Tahltan Central Government President Chad Norman Day says the signing is the first consent-based agreement under the Declaration of The Rights of Indigenous People’s Act with the province of British Columbia.
“I am deeply honoured that we are the first indigenous group in British Columbia that did a signing agreement like this,” he shared.
In a press release, Norman Day added that reconciliation requires ongoing innovation.
“Reconciliation is not achieved with just one step,” he said in a news release June 3. “It requires ongoing innovation, collaboration and leaning into discomfort.
“For the Tahltan people, strengthening and preserving our culture, values and independence is why we keep pushing forward on this journey.”
Tahltan territory is located in northern B.C.; it makes up 11 per cent of the province.
The government started negotiations with the Tahltan in the summer of 2021.
The agreement will give decisions around jurisdiction and land management to the Tahltan nation on their territory.
Premier John Horgan said his government is delivering on reconciliation while encouraging response investment in B.C. with this new agreement.
“British Columbia is open for business and collaborative way, in a sustainable way that starts and begins with the inherent rights of Indigenous peoples to have a say in what happens on their territory and how we can go forward together in the interest of all British Columbians,” he said.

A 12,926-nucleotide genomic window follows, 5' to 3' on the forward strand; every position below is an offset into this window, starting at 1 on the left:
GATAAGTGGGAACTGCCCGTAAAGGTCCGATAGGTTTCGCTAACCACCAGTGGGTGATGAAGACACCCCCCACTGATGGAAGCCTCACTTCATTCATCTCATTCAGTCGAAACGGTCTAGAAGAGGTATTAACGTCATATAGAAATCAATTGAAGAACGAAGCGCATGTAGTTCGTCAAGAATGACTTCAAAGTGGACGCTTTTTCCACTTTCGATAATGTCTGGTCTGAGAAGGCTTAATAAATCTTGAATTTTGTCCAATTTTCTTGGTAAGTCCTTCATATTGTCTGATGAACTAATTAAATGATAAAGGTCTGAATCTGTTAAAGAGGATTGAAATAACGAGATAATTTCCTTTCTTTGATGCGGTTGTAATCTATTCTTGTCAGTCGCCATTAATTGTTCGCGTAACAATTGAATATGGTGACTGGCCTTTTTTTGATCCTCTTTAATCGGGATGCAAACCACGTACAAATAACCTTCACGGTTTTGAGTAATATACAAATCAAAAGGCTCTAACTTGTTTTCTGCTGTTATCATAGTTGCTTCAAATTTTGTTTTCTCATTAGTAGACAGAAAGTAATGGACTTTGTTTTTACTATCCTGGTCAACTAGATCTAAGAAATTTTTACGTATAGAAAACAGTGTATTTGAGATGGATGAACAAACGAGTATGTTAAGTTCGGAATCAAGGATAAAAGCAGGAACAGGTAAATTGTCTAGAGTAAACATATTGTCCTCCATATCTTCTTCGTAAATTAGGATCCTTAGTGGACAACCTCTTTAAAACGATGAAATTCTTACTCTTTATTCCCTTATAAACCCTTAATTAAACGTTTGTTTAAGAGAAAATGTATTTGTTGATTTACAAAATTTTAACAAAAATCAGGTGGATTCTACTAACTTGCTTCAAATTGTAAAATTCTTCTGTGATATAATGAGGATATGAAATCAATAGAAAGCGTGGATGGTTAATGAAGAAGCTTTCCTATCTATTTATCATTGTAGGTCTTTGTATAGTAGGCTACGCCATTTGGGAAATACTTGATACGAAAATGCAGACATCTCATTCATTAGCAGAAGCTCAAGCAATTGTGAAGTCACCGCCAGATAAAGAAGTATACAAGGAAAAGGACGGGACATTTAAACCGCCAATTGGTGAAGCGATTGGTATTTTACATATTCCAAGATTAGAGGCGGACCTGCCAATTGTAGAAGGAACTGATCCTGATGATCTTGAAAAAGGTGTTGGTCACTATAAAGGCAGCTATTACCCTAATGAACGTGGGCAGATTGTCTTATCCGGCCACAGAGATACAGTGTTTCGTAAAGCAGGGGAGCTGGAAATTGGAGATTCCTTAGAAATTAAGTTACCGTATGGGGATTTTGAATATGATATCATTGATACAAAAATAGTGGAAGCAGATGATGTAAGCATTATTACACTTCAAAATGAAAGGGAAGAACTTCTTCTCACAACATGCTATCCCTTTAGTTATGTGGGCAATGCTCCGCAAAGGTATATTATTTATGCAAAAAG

The Declaration Act passed into law in 2019.
According to mining company Skeena Resources, Eskay Creek Mine operated in Tahltan territory from 1994 to 2008, and was the highest grade-producing gold mine in the world.
But the company says the mine never got consent from the Tahltan to operate in the territory.
At the press conference, Skeena Resources vice-president of external affairs Justin Himmelright said they acquired the mine in 2020, and have been working with the Tahltan nation to advance and re-open the mine.
“So it was a very, very important step for the project and a foundational building block for the revitalization and re-opening of the Eskay Creek project,” he said.
The Tahltan said it has been clear that even though their territory is mineral rich, there will be no mining without their stewardship of wildlife, fisheries and environmental management.
Day said their values need to be at the heart of projects.
“It’s extremely important that moving forward that Tahltan rights, Tahltan decisions and Tahltan values are at the heart of all of these projects, “ he said. “I often tell people whether the government is orange, red or green, the Tahltan nation is always going to be covered in a lot of gold, silver, copper and a lot of other minerals.
“It’s important that we build these structures and we do it properly.”